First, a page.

An early onset of puberty can increase the risk of behavioural problems in girls, new research shows.
Menarche, the landmark sign of puberty in girls, normally starts after a girl turns 11 years old. However, recent research has highlighted a sudden change in the occurrence and has shown that these days children enter puberty at an early age, compared to earlier generations.
In the new study, published in the online issue of Pediatrics, researchers linked early puberty to delinquency and physical aggression in teen girls. Though the aggressive nature disappeared as the girls aged, delinquency and negative peer influences remained.
The study observed 2,607 girls. They self-reported the age they hit puberty, their behaviour and nature of their friends. Researchers interviewed parents at different stages of growth at the ages 11, 13 and 16.
Results showed that early puberty made teenage girls misbehave. The authors concluded that "early-maturing girls are at risk of persistently higher delinquency and stronger negative peer influences."
Though the link between early puberty and behavioural problems was clear, researchers urged parents not to panic as many other factors can also contribute to the occurrence. "There could also be other reasons, such as family structure and socioeconomic status, that may drive both early puberty and problem behaviors," lead researcher Sylvie Mrug, of the University of Alabama at Birmingham, told Health Day.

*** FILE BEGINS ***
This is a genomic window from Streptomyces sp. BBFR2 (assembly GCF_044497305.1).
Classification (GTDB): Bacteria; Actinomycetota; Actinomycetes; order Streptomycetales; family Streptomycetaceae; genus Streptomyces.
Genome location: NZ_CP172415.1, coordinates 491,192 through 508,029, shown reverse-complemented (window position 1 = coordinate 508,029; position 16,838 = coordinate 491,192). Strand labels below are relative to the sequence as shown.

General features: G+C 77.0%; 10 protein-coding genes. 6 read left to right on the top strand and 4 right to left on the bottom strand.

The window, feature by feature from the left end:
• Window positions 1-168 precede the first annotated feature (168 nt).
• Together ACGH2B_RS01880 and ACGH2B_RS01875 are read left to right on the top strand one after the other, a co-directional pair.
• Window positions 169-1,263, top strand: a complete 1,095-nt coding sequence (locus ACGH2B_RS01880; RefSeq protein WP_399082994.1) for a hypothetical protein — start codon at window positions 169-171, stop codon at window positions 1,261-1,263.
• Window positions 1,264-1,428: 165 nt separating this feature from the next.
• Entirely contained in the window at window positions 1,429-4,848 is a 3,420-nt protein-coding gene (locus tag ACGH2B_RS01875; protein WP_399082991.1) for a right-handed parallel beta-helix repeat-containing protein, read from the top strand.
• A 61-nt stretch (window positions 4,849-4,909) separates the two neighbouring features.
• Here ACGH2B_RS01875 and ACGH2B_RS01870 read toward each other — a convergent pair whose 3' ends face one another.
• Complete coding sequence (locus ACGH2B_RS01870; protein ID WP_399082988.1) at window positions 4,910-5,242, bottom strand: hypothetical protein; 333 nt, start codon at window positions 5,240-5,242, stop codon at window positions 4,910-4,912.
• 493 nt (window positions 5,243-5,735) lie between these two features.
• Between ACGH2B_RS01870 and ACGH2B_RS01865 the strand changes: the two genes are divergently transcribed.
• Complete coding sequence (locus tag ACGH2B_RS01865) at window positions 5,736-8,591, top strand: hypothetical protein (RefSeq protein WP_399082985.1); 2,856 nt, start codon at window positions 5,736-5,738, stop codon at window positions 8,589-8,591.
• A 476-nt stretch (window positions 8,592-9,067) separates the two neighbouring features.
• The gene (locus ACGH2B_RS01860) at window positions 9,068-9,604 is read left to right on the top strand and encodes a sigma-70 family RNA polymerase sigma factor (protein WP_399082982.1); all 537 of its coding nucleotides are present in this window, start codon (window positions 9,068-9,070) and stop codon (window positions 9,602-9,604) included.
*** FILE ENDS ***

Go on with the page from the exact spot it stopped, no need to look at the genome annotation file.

Mrug also said people often evaluate these children by their physical development. "These girls look older and are treated by others as older, but they may not have the social and [thinking] skills to deal with these external pressures," Mrug added.
Accoridng to health experts at the Mayo Clinic in US, many factors contributed to the early onset of puberty in children. Obesity, medical conditions like Albright syndrome, congenital adrenal hyperplasia or hypothyroidism, or coming into direct contact with hormones oestrogen or testosterone are some of them. Early puberty has many severe side-effects, such as stunted growth in children and low self-esteem. Studies have shown that an early menarche placed women at the risk of cardiovascular disease, metabolic dysfunction and cancer later in life.
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